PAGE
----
KAROO DIARY: The Silver Creek Flows!
If you’re South African and of a certain age, chances are you’ll be familiar with the Silver Creek Mountain Band. Text & Pictures by Chris Marais The Creek is South Africa’s longest-surviving bluegrass band. Forty years ago, they were a live music force to be reckoned with. Two fiddlers, banjo, lead guitar and a big old […]
If you’re South African and of a certain age, chances are you’ll be familiar with the Silver Creek Mountain Band.
Text & Pictures by Chris Marais
The Creek is South Africa’s longest-surviving bluegrass band. Forty years ago, they were a live music force to be reckoned with. Two fiddlers, banjo, lead guitar and a big old double bass made them versatile, hot and popular.
In the mid-70s they were the resident band at a Pretoria venue called The Keg & Tankard. TV had just arrived in South Africa and Rich Man, Poor Man had us all riveted to our seats at home on Tuesday nights.
Mind you, even the odd test pattern had us completely hooked back in 1976.
So here comes the Silver Creek Mountain Band and they announce that on Tuesday nights they would be staging a Rich Man, Poor Man barn dance at The Keg.
Overnight, it became a very cool thing not to watch Rich Man, Poor Man on a Tuesday night.
We would drink flagons of beer and dance around like long-haired Viking berserkers to tunes like Foggy Mountain Breakdown and such.
More than a decade later, I was working at Scope Magazine as the luckiest feature writer in the country. Rod Dry, one of the founders of The Creek, had become a good friend and we kept in touch.
One night, I saw the band play in Hillbrow at a pizza joint. One thing led to another and I was invited to audition as a singer.
So the following Sunday I trooped out to a smallholding between Pretoria and Jo’burg.
There I met a Recce recluse working on his tent outside the house, a huge black dog called Wagter who never moved from his spot on the front porch, a collection of ragtag groupies and a guitarist called Piet, who lived in a totally black room.
Money had been in questionable supply, so the band was living on samp, beans and good will.
Rod’s room contained boxes of memorabilia from other days, a coffin for his double bass, lots of incense holders and a mattress on the floor.
The man himself had rings and little bells on his bare toes, a long Wookie beard and a magnificently kind nature. He still possesses all three of those great things.
He also happens to be the only living guy I personally know who’s had a statue made of himself. It’s true. If you ever find yourself in the centre of Polokwane at the main city park, look for the set of sculpted figures representing a boere orkes.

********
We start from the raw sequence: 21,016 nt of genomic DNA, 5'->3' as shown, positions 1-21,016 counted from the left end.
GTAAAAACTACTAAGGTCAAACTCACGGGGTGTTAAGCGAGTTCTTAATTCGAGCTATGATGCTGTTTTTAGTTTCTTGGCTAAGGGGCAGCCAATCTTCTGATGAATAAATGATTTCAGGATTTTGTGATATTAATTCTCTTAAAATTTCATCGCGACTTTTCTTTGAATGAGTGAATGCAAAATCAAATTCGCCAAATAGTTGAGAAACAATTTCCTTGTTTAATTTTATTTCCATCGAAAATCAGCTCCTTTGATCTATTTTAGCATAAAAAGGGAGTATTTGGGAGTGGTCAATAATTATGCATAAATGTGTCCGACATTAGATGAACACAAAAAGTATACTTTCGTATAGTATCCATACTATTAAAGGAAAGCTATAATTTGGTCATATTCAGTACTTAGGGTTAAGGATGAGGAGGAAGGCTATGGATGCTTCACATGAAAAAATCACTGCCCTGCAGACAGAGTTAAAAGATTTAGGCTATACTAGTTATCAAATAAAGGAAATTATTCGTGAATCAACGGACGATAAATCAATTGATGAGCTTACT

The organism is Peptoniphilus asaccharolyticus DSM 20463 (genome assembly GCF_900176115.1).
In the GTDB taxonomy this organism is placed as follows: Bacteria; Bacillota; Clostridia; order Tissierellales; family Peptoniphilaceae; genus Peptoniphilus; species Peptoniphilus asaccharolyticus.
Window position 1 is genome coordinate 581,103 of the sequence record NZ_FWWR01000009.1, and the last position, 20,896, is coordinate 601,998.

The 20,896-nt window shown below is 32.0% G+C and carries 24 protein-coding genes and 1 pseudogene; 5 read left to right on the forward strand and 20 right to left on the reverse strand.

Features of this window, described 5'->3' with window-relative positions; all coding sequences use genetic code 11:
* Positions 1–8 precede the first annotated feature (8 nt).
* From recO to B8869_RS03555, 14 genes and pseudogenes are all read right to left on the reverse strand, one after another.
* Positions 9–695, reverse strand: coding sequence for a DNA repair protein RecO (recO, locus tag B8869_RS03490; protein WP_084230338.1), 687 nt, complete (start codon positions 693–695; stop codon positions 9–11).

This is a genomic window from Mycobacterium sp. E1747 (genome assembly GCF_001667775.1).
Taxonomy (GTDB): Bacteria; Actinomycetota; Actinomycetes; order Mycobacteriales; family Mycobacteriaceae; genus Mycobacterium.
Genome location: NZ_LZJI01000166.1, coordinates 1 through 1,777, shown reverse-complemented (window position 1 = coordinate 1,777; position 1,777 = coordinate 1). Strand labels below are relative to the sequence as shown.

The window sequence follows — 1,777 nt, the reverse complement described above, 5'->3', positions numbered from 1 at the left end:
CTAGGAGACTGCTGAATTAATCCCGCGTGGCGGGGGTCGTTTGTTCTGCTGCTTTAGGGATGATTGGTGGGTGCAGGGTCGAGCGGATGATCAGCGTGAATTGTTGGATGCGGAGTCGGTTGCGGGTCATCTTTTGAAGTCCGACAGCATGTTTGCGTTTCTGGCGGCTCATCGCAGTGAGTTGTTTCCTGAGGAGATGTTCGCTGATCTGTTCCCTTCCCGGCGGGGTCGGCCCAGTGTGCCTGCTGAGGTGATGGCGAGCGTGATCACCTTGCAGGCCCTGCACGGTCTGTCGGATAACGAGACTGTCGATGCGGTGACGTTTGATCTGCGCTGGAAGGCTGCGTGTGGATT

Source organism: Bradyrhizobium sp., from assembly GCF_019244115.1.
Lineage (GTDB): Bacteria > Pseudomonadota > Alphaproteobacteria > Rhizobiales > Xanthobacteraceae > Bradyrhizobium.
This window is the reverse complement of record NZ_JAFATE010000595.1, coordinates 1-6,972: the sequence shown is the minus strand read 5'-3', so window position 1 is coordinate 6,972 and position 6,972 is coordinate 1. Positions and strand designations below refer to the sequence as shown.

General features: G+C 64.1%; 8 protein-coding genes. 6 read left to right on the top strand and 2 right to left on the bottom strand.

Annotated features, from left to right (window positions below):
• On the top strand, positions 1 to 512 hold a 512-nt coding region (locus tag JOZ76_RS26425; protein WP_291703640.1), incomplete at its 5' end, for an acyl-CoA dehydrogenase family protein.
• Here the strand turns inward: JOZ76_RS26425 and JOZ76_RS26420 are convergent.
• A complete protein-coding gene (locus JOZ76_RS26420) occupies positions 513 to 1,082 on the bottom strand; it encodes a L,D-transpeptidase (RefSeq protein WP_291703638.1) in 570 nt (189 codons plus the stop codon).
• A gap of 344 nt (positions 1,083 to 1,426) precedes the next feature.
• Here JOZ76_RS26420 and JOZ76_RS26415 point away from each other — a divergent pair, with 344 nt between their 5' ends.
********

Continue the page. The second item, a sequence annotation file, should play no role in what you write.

Check out the old guy with the double bass, is all I have to say.
We worked our asses off on the repertoire, drank a little and organised gigs all over town: Barney’s Tavern at Gold Reef City, the skanky old Halfway House Hotel, The Prohibition in Main Road, Melville and, just down the drag, The Roxy Rhythm Bar.
We even played for farmers at a bar in Brits.
Adventures followed for nearly a year, and then I had to get serious with my life and leave the band. Damn.
They invited me back a few years later for one massive gig at the Melville Mardi Gras and we took Bob Seger’s Old Time Rock ‘n Roll, wound it up and played it with all we had to the 80 000-strong crowd.
Time passes. Teeth fall out. Dinosaurs disappear. And suddenly it’s 30 years later and I’m living with Jules in the Karoo town of Cradock and one night I get a call from Rod.
“We’re coming down at Christmas to play Bathurst. We’re passing through Cradock – any chance of a gig there?”
The elegant Victoria Manor on Market Street offered the band rooms and a performance venue complete with mirrors and ostrich feathers.
Initially, about 30 of us greybeards came to see them.
After the Silver Creek Mountain Band had played their third song, they realised they had landed – ever so briefly – in Minstrel Heaven.
The audience, now swelled to 70 wine-drinking souls, applauded the band as if they were the Rolling Stones suddenly dropped from the skies on the little Karoo river town.
This night, in the Vic Manor, they were treated like music royalty – and they responded with harmony and gusto. Standing ovations all round at the end of a raucous evening.
Thus began their love affair with the Karoo Heartland. They played the local circuit, from Middelburg to Nieu-Bethesda and back to Cradock. Word of this amazing little trio spread west across the dry country to the Upper Karoo, where they were invited to play at the Williston Festival.
The Creek, who now consist of Rod, his son Shugg and a singer called JP Fuess, came to live in Cradock for a while.
Eventually they moved down the drag to the Bathurst-Port Alfred area but they still play up here.
And these days, I’m happy just to sit in the audience with a smile on my face and hum along to the music of my wild youth.
- This winter the Silver Creek Mountain band will be playing again at the Williston Festival in the Northern Cape Karoo (September 5) and a couple of weeks later you’ll find them at their annual gig in a riverbed in Botswana.